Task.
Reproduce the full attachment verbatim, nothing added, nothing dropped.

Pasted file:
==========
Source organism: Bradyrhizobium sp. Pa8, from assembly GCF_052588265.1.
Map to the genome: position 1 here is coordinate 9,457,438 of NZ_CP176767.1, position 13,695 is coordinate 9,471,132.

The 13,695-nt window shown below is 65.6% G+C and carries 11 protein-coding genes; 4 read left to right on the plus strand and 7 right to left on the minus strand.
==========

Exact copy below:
Source organism: Bradyrhizobium sp. Pa8, from assembly GCF_052588265.1.
Map to the genome: position 1 here is coordinate 9,457,438 of NZ_CP176767.1, position 13,695 is coordinate 9,471,132.

The 13,695-nt window shown below is 65.6% G+C and carries 11 protein-coding genes; 4 read left to right on the plus strand and 7 right to left on the minus strand.